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Observatory Medical Practice Good

Inspection Summary


Overall summary & rating

Good

Updated 18 April 2017

Letter from the Chief Inspector of General Practice

Our previous comprehensive inspection at Observatory Medical Practice on 16 August 2016 found breaches of regulations relating to the safe care and treatment. The overall rating for the practice was good. However, they were rated requires improvement in the safe domain. The full comprehensive report from the August 2016 inspection can be found by selecting the ‘all reports’ link for Observatory Medical Practice on our website at www.cqc.org.uk.

This inspection was an announced focused desktop inspection (we have not visited the practice but requested information to be sent to us) carried out on in March 2017. It was conducted to confirm that the practice had carried out their plan to meet the legal requirements in relation to the breaches in regulations that we identified in our previous inspection. This report covers our findings in relation to those requirements and improvements made since our last inspection.

We found the practice had made improvements since our last inspection. The information requested in March 2017 identified that the practice was meeting the regulation that had previously been breached. We have amended the rating for this practice to reflect these changes. The practice is now rated good for the provision of safe, effective, caring, responsive and well led services. In addition the practice made improvements to its services where we suggested this could improve services for patients.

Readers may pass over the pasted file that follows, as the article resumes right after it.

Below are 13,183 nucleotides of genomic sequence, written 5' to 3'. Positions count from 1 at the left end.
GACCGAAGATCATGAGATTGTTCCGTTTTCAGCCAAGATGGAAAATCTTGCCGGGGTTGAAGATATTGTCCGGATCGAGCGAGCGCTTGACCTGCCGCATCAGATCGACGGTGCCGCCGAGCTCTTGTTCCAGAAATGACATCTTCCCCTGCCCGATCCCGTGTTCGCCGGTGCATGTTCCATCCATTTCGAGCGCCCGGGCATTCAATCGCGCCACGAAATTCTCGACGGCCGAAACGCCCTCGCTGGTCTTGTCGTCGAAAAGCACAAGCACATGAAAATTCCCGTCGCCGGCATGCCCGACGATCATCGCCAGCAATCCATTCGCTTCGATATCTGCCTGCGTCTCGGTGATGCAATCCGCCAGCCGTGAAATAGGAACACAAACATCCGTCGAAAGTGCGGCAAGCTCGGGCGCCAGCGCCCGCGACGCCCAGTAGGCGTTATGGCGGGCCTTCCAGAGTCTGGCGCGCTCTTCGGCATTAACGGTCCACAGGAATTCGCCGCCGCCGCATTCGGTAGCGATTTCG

Our key findings were as follows:

  • Improvements had been made in the storage of medicines and procedures for when vaccines were potentially compromised.
  • Liquid nitrogen storage had been reviewed and improvements made.
  • Child immunisations had been reviewed, training provided to staff and a review of children who had not attended undertaken.
  • A change to medicine review processes had been implemented to improve uptake within required timescales.
  • The practice undertook its own survey to identify whether patient feedback was accurately portrayed in the national survey and this found positive feedback on the areas which had been of concern.

In addition to the areas where we told the provider they must make improvements, there were also actions where we suggested the provider should make improvements. In response they undertook the following actions.

  • A review of child immunisations had been undertaken and action to improve uptake.
  • The process for medicine reviews had been changed to increase uptake for timely reviews.
  • The practice undertook their own survey in October 2016 to focus on areas where the national survey had identified less positive feedback from patients when compared to local and national averages. The practice’s own survey of 453 patients showed patient feedback was significantly better in the practices own survey in these specific areas.

Professor Steve Field (CBE FRCP FFPH FRCGP) 

Chief Inspector of General Practice

Inspection areas

Safe

Good

Updated 18 April 2017